Update: Tomorrow, there will likely be a price increase for the recently released 2012 Proof Platinum Eagle.

The initial price of the coin for the August 9, 2012 release was based on an average market price of platinum within the $1,350 to $1,449.99 range. The London Fix prices from the prior Thursday through the current Tuesday, result in an average price well within the $1,450 to $1,549.99 range. In the most likely scenario, as long as the Wednesday PM London Fix platinum price is above $1,449.99, than a price increase will take place. Price changes have generally become effective around mid-morning on Wednesday.

Sales of the 2012 Proof Platinum Eagle based on the sales report released today are 3,460 out of the 15,000 maximum mintage.

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Comments

  1. joe says

    The Mint can’t even produce a round coin (the 2012 FS coins), and congress gives them a convex coin? This should be good…

  2. joe says

    Rephrase – The Mint can’t even produce a FLAT coin (the 2012 FS coins), and congress gives them a convex/concave coin? This should be good…

  3. Larry says

    Not too far off the subject, I was looking at a Coin World add that had all the modern commemorative dollar coins listed and I noticed that the vast majority of unc coins are worth more than the proofs. Sometimes much more. I have only bought proofs because I just like the way proofs look, but this is giving me something to think about.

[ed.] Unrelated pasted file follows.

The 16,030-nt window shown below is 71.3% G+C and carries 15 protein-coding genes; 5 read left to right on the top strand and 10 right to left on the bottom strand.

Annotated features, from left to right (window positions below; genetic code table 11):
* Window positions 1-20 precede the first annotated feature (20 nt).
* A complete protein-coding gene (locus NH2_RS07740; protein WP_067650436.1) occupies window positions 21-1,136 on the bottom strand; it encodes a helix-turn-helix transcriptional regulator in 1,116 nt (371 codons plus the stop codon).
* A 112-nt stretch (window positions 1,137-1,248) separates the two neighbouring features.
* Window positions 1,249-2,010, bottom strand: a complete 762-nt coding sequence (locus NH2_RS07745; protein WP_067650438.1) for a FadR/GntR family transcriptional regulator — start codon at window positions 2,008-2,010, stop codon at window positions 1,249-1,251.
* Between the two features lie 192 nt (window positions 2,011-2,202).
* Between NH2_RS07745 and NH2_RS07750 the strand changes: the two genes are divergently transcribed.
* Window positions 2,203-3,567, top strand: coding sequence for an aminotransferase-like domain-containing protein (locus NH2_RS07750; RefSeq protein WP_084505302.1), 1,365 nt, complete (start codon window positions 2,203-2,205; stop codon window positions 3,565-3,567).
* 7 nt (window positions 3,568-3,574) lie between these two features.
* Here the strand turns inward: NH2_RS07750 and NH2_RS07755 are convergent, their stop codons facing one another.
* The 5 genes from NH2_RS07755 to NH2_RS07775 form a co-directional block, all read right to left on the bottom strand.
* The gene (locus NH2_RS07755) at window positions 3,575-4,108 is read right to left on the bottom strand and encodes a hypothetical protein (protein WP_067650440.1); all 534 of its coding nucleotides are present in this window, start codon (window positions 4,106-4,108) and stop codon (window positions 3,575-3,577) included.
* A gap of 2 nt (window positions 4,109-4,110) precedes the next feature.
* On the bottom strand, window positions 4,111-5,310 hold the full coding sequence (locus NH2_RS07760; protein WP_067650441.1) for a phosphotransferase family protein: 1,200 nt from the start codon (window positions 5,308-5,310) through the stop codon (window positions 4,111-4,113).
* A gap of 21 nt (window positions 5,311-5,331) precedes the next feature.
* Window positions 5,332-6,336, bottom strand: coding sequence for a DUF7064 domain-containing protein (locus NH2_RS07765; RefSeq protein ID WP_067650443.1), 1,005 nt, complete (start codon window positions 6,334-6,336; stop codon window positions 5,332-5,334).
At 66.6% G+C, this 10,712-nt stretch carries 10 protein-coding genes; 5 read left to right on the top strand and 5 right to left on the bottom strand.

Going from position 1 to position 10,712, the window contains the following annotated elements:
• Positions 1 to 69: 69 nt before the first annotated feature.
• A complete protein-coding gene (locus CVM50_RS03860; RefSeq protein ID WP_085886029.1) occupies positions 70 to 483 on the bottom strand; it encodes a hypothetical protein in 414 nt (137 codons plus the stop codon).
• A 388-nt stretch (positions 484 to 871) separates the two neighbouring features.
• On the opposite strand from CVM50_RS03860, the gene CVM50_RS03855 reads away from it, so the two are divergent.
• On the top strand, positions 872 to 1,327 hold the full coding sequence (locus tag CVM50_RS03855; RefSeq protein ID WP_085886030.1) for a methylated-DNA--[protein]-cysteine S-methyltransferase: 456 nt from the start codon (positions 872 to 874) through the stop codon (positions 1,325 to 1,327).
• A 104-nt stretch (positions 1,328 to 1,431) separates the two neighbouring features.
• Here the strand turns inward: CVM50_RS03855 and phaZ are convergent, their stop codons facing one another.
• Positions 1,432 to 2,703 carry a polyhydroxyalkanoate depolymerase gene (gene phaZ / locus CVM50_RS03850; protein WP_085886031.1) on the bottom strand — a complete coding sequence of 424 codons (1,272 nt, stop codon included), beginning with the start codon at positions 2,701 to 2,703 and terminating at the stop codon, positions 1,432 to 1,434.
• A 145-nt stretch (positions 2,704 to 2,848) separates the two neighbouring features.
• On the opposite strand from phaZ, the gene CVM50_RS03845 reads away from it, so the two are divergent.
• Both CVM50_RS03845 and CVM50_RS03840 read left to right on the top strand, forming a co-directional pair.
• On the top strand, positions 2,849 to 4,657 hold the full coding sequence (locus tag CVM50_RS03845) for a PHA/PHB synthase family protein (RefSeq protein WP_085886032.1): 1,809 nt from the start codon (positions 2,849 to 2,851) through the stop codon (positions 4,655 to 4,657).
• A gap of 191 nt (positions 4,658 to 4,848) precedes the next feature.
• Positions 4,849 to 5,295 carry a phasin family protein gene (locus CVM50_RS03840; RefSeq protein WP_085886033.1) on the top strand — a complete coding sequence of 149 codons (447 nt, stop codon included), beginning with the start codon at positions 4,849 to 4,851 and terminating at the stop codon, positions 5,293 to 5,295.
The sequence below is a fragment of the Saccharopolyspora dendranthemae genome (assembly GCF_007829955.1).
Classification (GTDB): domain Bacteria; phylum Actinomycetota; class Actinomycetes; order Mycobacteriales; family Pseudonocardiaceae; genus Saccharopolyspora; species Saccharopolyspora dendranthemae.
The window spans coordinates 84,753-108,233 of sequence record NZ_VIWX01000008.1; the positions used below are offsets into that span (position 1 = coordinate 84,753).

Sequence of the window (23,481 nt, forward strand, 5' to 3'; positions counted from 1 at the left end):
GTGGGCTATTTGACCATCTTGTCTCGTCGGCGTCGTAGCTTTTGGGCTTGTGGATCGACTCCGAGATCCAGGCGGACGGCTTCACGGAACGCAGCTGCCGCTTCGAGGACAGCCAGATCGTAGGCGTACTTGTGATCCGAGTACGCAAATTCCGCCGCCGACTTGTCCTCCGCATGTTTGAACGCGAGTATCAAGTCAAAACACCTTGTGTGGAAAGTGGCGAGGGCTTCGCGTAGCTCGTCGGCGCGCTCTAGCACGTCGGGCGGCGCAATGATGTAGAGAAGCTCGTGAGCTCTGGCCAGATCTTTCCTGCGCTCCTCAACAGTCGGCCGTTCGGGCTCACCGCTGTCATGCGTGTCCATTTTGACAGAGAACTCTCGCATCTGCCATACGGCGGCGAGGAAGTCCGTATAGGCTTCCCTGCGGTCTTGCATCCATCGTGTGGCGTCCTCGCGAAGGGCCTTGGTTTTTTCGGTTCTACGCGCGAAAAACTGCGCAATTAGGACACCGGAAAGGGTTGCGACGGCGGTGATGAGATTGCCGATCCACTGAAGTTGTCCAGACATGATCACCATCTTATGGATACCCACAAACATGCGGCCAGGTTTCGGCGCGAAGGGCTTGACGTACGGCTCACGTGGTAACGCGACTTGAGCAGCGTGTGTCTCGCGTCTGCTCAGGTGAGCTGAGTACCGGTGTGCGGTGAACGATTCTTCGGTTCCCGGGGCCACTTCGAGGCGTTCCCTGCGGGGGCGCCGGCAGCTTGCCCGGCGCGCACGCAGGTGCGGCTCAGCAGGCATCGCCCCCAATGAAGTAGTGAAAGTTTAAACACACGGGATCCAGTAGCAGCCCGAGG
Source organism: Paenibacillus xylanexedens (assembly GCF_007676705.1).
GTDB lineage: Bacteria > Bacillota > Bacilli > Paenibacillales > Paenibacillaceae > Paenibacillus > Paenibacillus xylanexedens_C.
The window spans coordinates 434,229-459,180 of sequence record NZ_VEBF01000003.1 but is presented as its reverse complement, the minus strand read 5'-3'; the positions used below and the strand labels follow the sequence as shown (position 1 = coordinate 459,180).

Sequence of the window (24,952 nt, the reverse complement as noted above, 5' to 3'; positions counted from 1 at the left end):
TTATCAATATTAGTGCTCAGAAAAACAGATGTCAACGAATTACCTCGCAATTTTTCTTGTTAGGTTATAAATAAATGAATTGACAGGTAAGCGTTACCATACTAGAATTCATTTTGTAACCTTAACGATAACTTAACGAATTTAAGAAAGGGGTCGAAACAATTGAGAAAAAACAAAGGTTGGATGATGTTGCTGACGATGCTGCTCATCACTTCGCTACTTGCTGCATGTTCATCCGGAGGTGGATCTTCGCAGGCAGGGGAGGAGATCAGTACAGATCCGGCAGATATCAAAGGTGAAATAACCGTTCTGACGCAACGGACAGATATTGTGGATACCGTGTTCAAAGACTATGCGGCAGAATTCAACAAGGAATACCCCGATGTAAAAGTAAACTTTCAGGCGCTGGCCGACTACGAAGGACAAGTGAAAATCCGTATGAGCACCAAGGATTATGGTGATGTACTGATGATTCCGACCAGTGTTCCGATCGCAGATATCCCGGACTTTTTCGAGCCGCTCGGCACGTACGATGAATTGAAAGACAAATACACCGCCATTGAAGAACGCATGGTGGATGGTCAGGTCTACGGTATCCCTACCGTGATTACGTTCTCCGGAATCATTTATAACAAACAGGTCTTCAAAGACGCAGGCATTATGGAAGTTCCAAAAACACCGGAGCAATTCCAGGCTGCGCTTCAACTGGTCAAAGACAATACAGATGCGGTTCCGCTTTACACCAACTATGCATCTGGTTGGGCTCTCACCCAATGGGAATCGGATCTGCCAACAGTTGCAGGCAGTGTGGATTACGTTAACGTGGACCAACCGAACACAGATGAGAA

4. Val says

    Based on past expectations, I will be very surprised if these coins are available for sale during the early months of 2014.

  5. dan says

    Val

    I think they will be ready on opening day but since my reasons are political in nature, I will leave them out.

    By the way, I cant wait, I just hope the mint does not strike out. These could have very high mintages if they are marketed right.

  6. Jeff in TX says

    If odd shapes become the norm for com em coins, then I can’t wait for a cookie cutter commemritive coin set. One even for all the holidays.

  7. Jeff in TX says

    Does anyone think that the commemorative coins from any mint, might be running coin collecting in the ground. Even though these coins look great with their shapes, sizes, gems, enamaled images can be overwhelming.

  8. VA Bob says

    Concave so it looks like a ball? IMO if the baseball fills the entire field that would be one boring coin. Maybe I’m reading into it wrong.

    We got the ATB 5oz, Hockey pucks, now we just need a football shaped coin.

  9. george glazener says

    @Larry;
    Yes, I quite agree. I “discovered” this for myself about a year ago, and wished I’d known it many years before. Especially with last years US ARMY Clad Half Dollar. Now I buy twice as many UNCs as Proofs. Love ‘em both, but gotta think about future value too…

  10. Don says

    Will the grading companies use “first strike”, “second strike”, and “third strike” designations? I see the coins will also be produced in a “base” metal. The initial concept looks interesting enough not to “walk” away from it. Let’s see how well the Mint goes to “bat” for us. I hope they stay on the “ball” and don’t “whiiff” on this one. Let’s see how they “pitch” these commemoratives.

  11. TK in Minneapolis says

    Hey Michael,

    Where would I look for the rules/specs to submit a design for this commemorative? That is when they get the competition set up.

    I think it sounds like an interesting program and as a graphic designer and collector it would be fun to put in a submission or two for the heck of it.

    Thanks!

  12. Mint News Blog says